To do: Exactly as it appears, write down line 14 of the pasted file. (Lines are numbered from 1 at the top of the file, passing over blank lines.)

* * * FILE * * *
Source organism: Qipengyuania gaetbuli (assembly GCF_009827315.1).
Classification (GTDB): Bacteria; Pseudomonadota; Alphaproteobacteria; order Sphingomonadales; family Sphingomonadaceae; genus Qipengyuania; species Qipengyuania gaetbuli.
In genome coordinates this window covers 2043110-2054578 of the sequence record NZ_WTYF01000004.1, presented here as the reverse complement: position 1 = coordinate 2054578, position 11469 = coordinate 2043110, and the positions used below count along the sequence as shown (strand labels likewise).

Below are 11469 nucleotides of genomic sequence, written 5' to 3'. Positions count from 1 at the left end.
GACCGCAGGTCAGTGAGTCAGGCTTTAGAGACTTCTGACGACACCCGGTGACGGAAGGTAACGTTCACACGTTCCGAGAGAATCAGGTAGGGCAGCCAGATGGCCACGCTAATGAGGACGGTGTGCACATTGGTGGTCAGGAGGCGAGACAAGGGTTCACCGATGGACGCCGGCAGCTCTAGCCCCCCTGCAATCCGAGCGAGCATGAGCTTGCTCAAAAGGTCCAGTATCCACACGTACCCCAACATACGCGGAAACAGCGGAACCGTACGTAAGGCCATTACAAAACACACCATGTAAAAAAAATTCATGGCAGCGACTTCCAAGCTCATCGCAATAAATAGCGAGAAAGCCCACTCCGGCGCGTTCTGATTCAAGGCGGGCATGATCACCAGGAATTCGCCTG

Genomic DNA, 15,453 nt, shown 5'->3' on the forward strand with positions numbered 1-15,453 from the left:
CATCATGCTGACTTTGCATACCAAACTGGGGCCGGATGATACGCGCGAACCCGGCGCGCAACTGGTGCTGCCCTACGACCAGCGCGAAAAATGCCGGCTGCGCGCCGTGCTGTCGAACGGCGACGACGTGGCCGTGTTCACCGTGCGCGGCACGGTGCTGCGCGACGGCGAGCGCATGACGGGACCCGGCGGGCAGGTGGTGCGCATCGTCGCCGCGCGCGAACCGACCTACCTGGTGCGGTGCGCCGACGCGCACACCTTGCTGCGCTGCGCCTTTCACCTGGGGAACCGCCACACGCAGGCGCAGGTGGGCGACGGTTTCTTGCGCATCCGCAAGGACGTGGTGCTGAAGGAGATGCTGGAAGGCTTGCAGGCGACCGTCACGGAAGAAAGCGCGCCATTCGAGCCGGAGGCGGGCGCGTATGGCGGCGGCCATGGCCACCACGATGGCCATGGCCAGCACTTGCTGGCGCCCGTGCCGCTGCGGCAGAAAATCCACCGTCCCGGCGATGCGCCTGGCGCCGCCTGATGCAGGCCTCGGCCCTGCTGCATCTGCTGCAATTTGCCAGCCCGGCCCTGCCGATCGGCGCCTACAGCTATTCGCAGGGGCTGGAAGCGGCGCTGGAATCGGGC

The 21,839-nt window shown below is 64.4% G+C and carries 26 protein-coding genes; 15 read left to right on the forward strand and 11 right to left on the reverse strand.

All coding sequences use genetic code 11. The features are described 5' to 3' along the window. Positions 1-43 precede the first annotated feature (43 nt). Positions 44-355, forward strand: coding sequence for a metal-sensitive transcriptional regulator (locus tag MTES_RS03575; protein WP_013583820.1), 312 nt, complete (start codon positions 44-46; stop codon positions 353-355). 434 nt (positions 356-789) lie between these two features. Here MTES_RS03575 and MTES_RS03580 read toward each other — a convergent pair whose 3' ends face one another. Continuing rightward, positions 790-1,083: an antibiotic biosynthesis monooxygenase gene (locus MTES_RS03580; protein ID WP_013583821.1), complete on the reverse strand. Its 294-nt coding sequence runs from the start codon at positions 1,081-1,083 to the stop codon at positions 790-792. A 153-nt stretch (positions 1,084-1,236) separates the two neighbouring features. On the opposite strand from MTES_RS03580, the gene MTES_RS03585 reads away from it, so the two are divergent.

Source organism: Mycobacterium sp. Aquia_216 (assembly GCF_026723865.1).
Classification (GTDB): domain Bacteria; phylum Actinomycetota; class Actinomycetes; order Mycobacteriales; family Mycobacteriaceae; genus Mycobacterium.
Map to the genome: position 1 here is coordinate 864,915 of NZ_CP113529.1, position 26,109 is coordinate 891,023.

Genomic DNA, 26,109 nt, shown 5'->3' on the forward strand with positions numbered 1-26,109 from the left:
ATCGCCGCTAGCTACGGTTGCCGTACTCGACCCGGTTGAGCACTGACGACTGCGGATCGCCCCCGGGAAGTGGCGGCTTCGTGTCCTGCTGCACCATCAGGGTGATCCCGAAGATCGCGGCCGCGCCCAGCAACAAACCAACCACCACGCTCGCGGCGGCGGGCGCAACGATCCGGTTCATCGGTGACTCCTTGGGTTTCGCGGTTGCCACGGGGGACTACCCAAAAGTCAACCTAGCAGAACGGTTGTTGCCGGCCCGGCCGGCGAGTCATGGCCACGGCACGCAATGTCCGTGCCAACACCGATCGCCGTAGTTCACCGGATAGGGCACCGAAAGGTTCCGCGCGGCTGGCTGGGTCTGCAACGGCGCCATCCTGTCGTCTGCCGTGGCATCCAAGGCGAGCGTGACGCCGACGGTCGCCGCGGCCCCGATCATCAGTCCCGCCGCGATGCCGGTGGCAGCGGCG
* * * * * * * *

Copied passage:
ATCGCCGCTAGCTACGGTTGCCGTACTCGACCCGGTTGAGCACTGACGACTGCGGATCGCCCCCGGGAAGTGGCGGCTTCGTGTCCTGCTGCACCATCAGGGTGATCCCGAAGATCGCGGCCGCGCCCAGCAACAAACCAACCACCACGCTCGCGGCGGCGGGCGCAACGATCCGGTTCATCGGTGACTCCTTGGGTTTCGCGGTTGCCACGGGGGACTACCCAAAAGTCAACCTAGCAGAACGGTTGTTGCCGGCCCGGCCGGCGAGTCATGGCCACGGCACGCAATGTCCGTGCCAACACCGATCGCCGTAGTTCACCGGATAGGGCACCGAAAGGTTCCGCGCGGCTGGCTGGGTCTGCAACGGCGCCATCCTGTCGTCTGCCGTGGCATCCAAGGCGAGCGTGACGCCGACGGTCGCCGCGGCCCCGATCATCAGTCCCGCCGCGATGCCGGTGGCAGCGGCG